I’ll admit that owning two ambu-bags borders on the excessive, but I certainly feel better knowing they are there. 
In addition to my two main `jump bags', I've a couple of `minor' cuts & scrapes kits I keep stashed in my medicine cabinet and in an overnight bag I keep for traveling. 

Well equipped first aid kits are a necessity in every home, and ideally should also be found in the trunk of every car. While you can purchase a ready-made kit (the quality of which varies depending on price), I’ve always preferred to create my own. 
I undoubtedly have a more elaborate kit than most, but perhaps a look inside my auto first aid bag will inspire some of my readers to make one of their own.
The `bag’ is an old style Laptop computer case, with a handle and a shoulder strap.  I like these, because they have numerous compartments, are soft, and are reasonably waterproof.



On the `trauma’ side of the bag, I’ve got `Kling’ roll bandages, an ACE bandage, a couple of cravat `Triangle’ bandage (sling & swath), sterile 4x4 gauze pads, paper tape, Band-Aids, antibiotic cream and several absorbent feminine pads (they make excellent trauma dressings). 



On the opposite side, I’ve got an `ambu’ bag-mask resuscitator along with a selection of adult and child airways, a foam C-Collar, a B/P cuff, stethoscope, flashlight, and some ammonia caps – hidden away where you can’t see them are bandage shears, tweezers, and a magnifying glass, along with a spare pair of reading glasses.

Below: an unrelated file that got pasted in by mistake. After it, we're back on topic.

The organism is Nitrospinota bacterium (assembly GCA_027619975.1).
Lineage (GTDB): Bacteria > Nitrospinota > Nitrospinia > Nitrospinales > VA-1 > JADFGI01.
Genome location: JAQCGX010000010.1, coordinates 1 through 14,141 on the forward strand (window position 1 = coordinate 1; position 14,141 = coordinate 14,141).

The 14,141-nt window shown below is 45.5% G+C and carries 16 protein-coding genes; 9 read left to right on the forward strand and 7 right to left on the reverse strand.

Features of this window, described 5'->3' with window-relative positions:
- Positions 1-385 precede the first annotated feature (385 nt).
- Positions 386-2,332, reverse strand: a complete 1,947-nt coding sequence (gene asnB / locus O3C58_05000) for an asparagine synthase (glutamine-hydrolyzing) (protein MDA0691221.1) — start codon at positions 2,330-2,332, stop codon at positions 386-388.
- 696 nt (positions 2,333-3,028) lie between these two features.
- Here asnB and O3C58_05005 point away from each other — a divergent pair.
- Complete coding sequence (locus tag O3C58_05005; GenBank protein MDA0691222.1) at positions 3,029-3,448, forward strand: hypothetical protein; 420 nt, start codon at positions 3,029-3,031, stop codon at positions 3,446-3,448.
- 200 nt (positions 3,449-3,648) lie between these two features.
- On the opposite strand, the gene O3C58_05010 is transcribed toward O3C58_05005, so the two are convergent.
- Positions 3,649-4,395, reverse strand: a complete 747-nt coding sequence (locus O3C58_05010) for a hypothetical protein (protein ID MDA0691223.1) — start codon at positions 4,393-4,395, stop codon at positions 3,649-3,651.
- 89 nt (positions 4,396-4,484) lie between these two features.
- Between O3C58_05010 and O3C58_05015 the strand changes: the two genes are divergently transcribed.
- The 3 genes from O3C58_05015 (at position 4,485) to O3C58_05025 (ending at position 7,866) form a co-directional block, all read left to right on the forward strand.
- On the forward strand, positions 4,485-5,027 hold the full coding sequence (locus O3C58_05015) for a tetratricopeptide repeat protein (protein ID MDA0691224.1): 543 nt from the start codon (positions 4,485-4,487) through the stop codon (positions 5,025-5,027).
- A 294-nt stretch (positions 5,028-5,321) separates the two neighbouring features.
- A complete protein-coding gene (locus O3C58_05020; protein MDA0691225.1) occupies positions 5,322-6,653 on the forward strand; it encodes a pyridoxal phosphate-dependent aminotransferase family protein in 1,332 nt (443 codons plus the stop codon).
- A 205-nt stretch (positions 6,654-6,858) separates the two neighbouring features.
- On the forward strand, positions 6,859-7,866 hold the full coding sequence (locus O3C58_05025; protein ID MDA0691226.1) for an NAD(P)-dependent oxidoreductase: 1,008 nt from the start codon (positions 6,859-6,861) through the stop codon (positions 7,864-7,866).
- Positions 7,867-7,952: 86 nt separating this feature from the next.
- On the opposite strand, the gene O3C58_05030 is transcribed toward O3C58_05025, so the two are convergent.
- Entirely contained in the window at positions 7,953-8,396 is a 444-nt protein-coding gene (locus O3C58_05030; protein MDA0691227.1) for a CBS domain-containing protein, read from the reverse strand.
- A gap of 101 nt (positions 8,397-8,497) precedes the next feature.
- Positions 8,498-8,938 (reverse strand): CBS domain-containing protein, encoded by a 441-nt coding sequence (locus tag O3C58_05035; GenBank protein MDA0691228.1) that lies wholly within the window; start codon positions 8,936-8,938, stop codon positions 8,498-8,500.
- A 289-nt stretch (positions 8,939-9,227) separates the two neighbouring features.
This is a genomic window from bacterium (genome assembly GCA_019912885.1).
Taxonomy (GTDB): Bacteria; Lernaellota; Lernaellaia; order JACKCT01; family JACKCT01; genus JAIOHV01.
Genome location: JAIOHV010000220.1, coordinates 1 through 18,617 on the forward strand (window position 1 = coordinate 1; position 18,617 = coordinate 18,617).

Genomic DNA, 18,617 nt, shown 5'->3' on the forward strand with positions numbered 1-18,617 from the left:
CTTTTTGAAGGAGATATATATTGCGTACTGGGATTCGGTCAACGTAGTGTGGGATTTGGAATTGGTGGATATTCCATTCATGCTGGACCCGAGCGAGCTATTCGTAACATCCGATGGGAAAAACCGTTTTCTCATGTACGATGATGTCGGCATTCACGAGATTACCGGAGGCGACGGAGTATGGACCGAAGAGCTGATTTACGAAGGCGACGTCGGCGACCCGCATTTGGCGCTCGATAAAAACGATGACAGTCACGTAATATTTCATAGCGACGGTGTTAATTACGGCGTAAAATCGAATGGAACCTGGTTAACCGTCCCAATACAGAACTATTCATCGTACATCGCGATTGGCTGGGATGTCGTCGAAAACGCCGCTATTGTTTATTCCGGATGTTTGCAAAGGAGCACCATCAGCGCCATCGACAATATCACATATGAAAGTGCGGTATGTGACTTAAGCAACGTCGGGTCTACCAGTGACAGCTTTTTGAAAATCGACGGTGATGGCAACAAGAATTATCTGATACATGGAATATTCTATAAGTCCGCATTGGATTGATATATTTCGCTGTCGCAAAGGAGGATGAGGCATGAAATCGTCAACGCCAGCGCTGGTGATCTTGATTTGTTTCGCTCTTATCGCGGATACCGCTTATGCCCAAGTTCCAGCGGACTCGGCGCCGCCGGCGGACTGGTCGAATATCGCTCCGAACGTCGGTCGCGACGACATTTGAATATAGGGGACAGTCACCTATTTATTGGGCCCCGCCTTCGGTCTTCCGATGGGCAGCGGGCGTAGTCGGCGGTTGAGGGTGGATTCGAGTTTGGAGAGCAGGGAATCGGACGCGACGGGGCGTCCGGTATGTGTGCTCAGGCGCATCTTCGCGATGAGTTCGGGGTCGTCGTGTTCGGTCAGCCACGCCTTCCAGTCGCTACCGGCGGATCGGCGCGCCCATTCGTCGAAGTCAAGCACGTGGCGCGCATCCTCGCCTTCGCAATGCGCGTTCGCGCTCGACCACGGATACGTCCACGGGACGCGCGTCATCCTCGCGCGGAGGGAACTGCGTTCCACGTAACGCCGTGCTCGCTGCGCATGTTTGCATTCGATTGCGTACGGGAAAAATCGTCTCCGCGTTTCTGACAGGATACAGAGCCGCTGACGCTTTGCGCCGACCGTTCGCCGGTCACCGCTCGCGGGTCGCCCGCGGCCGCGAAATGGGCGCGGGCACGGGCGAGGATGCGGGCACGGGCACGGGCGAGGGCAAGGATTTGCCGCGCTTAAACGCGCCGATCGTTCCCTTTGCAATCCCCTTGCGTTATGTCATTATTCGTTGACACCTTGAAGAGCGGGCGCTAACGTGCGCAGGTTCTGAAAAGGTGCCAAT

There is also a penlight, a felt tipped pen, and a note pad.

Under the front `cover’ flap, I keep some basic OTC medicines, including aspirin, acetaminophen, some hand antiseptic, and a bulb syringe (can be used for minor suctioning).



Under the flap on the other side, I’ve got surgical & N95 masks, exam gloves, and a `space’ blanket.



And if that weren't enough, I've a non-medical emergency kit in my trunk as well. Some water, another space blanket, glow sticks (safer than road flares), gloves, a few tools, flashlight, etc.

Of course, having a kit isn’t enough.  You need to know how to use it. 
And for that, you need first aid training.  If you haven’t already taken a course, contact your local Red Cross chapter, and find out what is available in your area.   And don’t forget the CPR training (or recertification!) as well.
Whether you buy a ready-made kit, or make your own, now is a good time to make sure you are fully equipped to deal with a medical emergency.
 
For more information I would invite you to visit:
FEMA http://www.fema.gov/index.shtm
READY.GOV http://www.ready.gov/
AMERICAN RED CROSS http://www.redcross.org/

Maryland DOH: 7 Fairgoers Test Positive For Swine Variant H3N2v

https://www.cdc.gov/flu/pdf/swineflu/prevent-spread-flu-pigs-at-fairs.pdf


















#12,766



We've had 3 pretty quiet weeks on the swine variant flu front since the September 1st announcement of the 20th case of 2017 (see FluView Week 34: 1 Novel H1N2v Flu Infection Reported In Ohio). This morning, however, we are learning of 7 additional swine variant (H3N2v) infections in Maryland linked to the Charles County Fair. 

This press release from the Maryland Department of Health, released late yesterday.

Testing points to a flu virus in 7 fair-goers who had close contact with swine